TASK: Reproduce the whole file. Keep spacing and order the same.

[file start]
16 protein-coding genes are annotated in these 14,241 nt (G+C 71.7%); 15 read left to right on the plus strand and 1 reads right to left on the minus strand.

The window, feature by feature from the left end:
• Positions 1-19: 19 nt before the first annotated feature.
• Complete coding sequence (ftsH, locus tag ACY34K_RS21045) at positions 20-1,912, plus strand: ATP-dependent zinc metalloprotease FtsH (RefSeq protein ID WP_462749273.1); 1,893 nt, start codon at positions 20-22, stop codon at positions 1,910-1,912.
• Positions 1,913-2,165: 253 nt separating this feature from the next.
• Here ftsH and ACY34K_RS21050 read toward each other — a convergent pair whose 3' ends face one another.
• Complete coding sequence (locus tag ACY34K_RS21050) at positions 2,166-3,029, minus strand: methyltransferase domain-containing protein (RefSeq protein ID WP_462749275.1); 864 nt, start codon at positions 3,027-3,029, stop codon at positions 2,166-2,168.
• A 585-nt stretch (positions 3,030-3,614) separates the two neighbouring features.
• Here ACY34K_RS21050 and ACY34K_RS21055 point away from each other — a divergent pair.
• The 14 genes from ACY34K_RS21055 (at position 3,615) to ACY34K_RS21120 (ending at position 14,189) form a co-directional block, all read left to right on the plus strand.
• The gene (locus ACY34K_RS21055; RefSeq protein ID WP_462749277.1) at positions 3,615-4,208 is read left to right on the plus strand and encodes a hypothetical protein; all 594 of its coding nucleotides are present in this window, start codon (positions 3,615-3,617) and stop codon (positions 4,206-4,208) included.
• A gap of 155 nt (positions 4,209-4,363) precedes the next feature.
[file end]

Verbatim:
16 protein-coding genes are annotated in these 14,241 nt (G+C 71.7%); 15 read left to right on the plus strand and 1 reads right to left on the minus strand.

The window, feature by feature from the left end:
• Positions 1-19: 19 nt before the first annotated feature.
• Complete coding sequence (ftsH, locus tag ACY34K_RS21045) at positions 20-1,912, plus strand: ATP-dependent zinc metalloprotease FtsH (RefSeq protein ID WP_462749273.1); 1,893 nt, start codon at positions 20-22, stop codon at positions 1,910-1,912.
• Positions 1,913-2,165: 253 nt separating this feature from the next.
• Here ftsH and ACY34K_RS21050 read toward each other — a convergent pair whose 3' ends face one another.
• Complete coding sequence (locus tag ACY34K_RS21050) at positions 2,166-3,029, minus strand: methyltransferase domain-containing protein (RefSeq protein ID WP_462749275.1); 864 nt, start codon at positions 3,027-3,029, stop codon at positions 2,166-2,168.
• A 585-nt stretch (positions 3,030-3,614) separates the two neighbouring features.
• Here ACY34K_RS21050 and ACY34K_RS21055 point away from each other — a divergent pair.
• The 14 genes from ACY34K_RS21055 (at position 3,615) to ACY34K_RS21120 (ending at position 14,189) form a co-directional block, all read left to right on the plus strand.
• The gene (locus ACY34K_RS21055; RefSeq protein ID WP_462749277.1) at positions 3,615-4,208 is read left to right on the plus strand and encodes a hypothetical protein; all 594 of its coding nucleotides are present in this window, start codon (positions 3,615-3,617) and stop codon (positions 4,206-4,208) included.
• A gap of 155 nt (positions 4,209-4,363) precedes the next feature.